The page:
OXFORD city councillors have ordered a Headington family to take down a £25,000 back garden building used as a study centre and gym.

Tursem Singh Turna owns the house in Dene Road and his brother Kuldip Singh Turna lives there with his wife and three sons.

On Wednesday members of the East area planning committee ordered the family to demolish the building in the back garden, after they failed to comply with an enforcement notice requiring demolition.

In September the family applied for planning permission but it was refused. They are taking the issue to an appeal.

The building, which has a pitched roof, occupies about 25 per cent of the space in the back garden.

Councillors have agreed that it has to come down and that direct action could now be taken, with staff going onto the property to carry out the demolition.

Tursem Singh Turna and Kuldip Singh Turna said they were disappointed with the committee’s decision.

Kuldip Singh Turna lives there with wife Harjinder, and three sons Akash, 18, Karan, 17, and Jugraj, 12.

Akash said: “I’m doing A-Levels at Oxford and Cherwell Valley College including maths and I would like to go to Oxford University.

“We use the outbuilding as a study space and for gym equipment including a treadmill – it seems ridiculous that it is going to have to be demolished.”

Architect Sanjive Corpaul, speaking on behalf of the Turna family, said they had spent £25,000 on the building, and £12,000 on legal fees, but would continue to seek legal avenues to retain it.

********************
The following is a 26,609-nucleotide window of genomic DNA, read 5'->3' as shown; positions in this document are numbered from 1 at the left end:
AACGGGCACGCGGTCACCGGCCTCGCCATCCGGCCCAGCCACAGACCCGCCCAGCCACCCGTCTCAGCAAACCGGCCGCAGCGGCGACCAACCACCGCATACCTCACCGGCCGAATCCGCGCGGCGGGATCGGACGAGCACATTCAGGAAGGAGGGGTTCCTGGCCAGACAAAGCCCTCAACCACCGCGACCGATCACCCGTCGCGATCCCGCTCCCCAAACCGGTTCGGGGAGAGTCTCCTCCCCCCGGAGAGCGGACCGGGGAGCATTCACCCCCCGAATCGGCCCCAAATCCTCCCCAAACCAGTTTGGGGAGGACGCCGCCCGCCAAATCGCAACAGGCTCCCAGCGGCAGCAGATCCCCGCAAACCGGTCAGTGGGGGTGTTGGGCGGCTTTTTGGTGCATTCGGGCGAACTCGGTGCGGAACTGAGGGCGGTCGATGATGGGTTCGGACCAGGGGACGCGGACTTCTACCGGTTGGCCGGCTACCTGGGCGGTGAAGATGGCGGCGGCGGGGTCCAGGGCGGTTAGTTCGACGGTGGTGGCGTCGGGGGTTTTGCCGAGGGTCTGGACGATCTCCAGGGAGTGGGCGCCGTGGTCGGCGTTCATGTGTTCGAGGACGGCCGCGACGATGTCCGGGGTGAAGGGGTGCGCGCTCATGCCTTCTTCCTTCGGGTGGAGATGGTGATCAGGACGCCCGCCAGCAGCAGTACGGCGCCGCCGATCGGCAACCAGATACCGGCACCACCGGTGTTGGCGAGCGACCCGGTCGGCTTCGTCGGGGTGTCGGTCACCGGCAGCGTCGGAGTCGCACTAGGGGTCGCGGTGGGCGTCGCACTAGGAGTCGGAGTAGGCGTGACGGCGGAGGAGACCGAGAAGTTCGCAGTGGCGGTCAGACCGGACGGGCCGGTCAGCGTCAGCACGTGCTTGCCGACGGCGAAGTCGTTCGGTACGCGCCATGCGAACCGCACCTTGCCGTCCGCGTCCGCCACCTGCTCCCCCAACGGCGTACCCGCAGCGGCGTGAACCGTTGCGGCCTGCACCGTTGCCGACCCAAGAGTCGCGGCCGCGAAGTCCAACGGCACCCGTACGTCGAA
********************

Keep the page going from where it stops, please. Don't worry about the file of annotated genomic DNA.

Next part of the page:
He added: “The family has not properly understood all the legal implications of the planning process but the legal appeal route is not yet over by a long way.”

The Oxford Times:

The exterior of the contested building

The family is now trying to get a certificate of lawful development for the building on appeal.

A magistrates’ court hearing brought by the council against the family is due to be heard on May 19.

City councillor John Goddard said he was not in favour of taking action now, but wanted to await the outcome of the appeal.

He added: “We are in a strong position – rather like Putin in the Crimea. Our troops can move in at any time.

“I would much rather not take direct action until the other routes have certainly failed.”



LAST year the Government introduced new permitted development rights to allow for larger house extensions as well as alterations to commercial properties. Key changes include allowing the following without the need for planning permission:

  • Larger single storey rear extensions to residential properties
  • Larger extensions to
  • industrial and warehousing premises, shops and offices
  • Conversions between office and residential uses
  • More flexible uses of shops, offices, residential institutions and agricultural buildings
  • Easier conversion of premises for school uses
  • Telecom installations in conservation areas
  • If people want to go ahead with one of the above they will still need to notify their local council through a prior notification application.